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Getting in on the clues
ECSO Explorers learn the crime scene ropes
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Sgt. Ramsey Mannon helps ECSO Explorers locate evidence during the groups crime scene exercise. "Blood" is visible on the rocks. - photo by Photo by Paul Floeckher

A group of local high school students got an up-close look Tuesday at how to investigate a crime scene.

It was a hands-on exercise for the 10 teenagers in the Effingham County Sheriff’s Office’s Explorers post, an organization for students interested in pursuing law enforcement careers.

“They get a good glimpse of what we do, from kind of the inside-out,” said ECSO Explorers advisor Sgt. Ramsey Mannon. “It just gives them a different outlook that most kids don’t get in a career field.”

The exercise culminated the crime-scene training the Explorers received at their three previous meetings. The group, open to ages 14-20, meets every other Tuesday night.

“They did well” in the exercise, Mannon said. “We have to be reminded that these aren’t deputies — they’re young’uns. We give them real bare-bones, basic training. Our goal is to let them learn.”

The “crime scene” was set up at the Goshen Public Safety Station, with a drag dummy serving as a “shooting victim.” The “evidence” nearby included a handgun, shell casings, a table with two drinks sitting on it, and two chairs, one of them overturned.

Deputies drove the Explorers to the scene in patrol cars. That added a bit of realism right from the start, according to Explorer Pricilla Cartwright, a home-schooled sophomore.

“We got to ride in the cars. That was fun,” she said with a laugh. “They were trying to make it seem as real as possible, so I think that’s cool, and just trying to figure out what ‘happened.’”

The Explorers arrived in three different teams, with each having different responsibilities such as checking on the “victim,” taping off the scene, locating and marking evidence, and collecting and documenting the evidence.

Kayla Christmas, a sophomore at Effingham County High School, was on the first team to arrive at the scene. She located one of the shell casings, on the ground behind the back of the “victim.”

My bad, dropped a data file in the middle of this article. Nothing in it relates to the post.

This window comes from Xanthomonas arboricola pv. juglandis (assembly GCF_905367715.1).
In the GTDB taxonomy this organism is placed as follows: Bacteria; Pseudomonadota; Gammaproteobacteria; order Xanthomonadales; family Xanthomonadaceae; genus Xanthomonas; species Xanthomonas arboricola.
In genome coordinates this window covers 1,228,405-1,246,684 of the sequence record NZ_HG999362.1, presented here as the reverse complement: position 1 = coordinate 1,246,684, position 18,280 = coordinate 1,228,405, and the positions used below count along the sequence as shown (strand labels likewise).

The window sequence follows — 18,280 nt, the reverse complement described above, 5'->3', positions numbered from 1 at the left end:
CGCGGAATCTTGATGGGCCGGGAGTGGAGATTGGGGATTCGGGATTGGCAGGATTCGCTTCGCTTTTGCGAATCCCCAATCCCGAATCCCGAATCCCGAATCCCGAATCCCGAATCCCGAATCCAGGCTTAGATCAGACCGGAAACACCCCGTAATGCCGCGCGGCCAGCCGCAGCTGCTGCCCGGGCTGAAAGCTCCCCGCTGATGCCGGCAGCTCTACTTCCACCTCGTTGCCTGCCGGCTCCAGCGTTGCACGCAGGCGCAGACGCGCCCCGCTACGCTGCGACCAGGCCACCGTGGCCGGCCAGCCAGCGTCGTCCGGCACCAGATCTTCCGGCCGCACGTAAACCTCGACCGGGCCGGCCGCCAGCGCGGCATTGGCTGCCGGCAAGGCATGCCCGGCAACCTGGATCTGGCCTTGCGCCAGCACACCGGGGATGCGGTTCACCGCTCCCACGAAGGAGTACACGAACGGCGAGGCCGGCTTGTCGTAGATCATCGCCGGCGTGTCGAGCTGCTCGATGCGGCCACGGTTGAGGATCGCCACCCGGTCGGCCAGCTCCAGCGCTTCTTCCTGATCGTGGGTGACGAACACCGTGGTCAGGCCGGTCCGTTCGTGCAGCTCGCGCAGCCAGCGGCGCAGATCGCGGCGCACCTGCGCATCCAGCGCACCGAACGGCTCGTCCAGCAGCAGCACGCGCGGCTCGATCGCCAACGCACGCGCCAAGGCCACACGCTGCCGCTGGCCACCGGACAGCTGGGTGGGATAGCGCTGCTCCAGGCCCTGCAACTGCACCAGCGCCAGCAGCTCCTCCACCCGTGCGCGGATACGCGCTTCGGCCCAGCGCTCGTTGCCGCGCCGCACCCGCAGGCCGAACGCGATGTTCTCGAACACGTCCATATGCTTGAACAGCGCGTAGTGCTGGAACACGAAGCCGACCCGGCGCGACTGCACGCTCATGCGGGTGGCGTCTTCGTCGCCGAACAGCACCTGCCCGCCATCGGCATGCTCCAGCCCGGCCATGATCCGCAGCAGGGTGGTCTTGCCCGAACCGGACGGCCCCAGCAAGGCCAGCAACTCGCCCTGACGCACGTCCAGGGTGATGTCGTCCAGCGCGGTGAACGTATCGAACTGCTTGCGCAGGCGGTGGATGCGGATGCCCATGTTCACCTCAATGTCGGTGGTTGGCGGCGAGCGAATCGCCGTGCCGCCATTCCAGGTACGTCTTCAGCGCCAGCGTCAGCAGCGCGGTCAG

Christmas described the crime scene exercise as “really interesting” and “definitely the most fun” activity so far in her first year in Explorers. Other lessons have included the proper techniques for taking latent fingerprints and handcuffing a suspect, and the dangers of drunk driving by using goggles that simulate being under the influence.

“When we did the handcuffing, it’s just us right there,” Christmas said. “This actually had evidence to look at. It’s definitely more realistic.”

The Explorers assist ECSO deputies at local events, such as helping with traffic control at parades and security at the Effingham County Fair. The students also receive training they can use in everyday life, like administering first aid or CPR or knowing what to do at the scene of a car crash.

“If they roll up on a crash as a civilian,” Mannon said, “they’ll know how to tend to somebody — just basic hands-on to keep them still, how to treat for shock, bleeding, those kind of things.”

The majority of Explorers participants do not continue on to a career in law enforcement, Mannon said, but a number of them are working in the field. Program graduates include a current Port Wentworth police officer, a state trooper in Clarke County, and two military police officers — one at Kirtland Air Force Base in New Mexico and one serving in Afghanistan.

“It’s gratifying” to offer the program, Mannon said, “particularly years later when you talk to them and they have kids of their own, or some of them that are in law enforcement full-time now come back and say, ‘I really enjoyed the program and it helped me see whether I wanted to do it or not.’”

About the Explorers
For more information about the Explorers post, visit Or call Sgt. Ramsey Mannon or Deputy Heather Schafer at 754-3449, ext. 4221.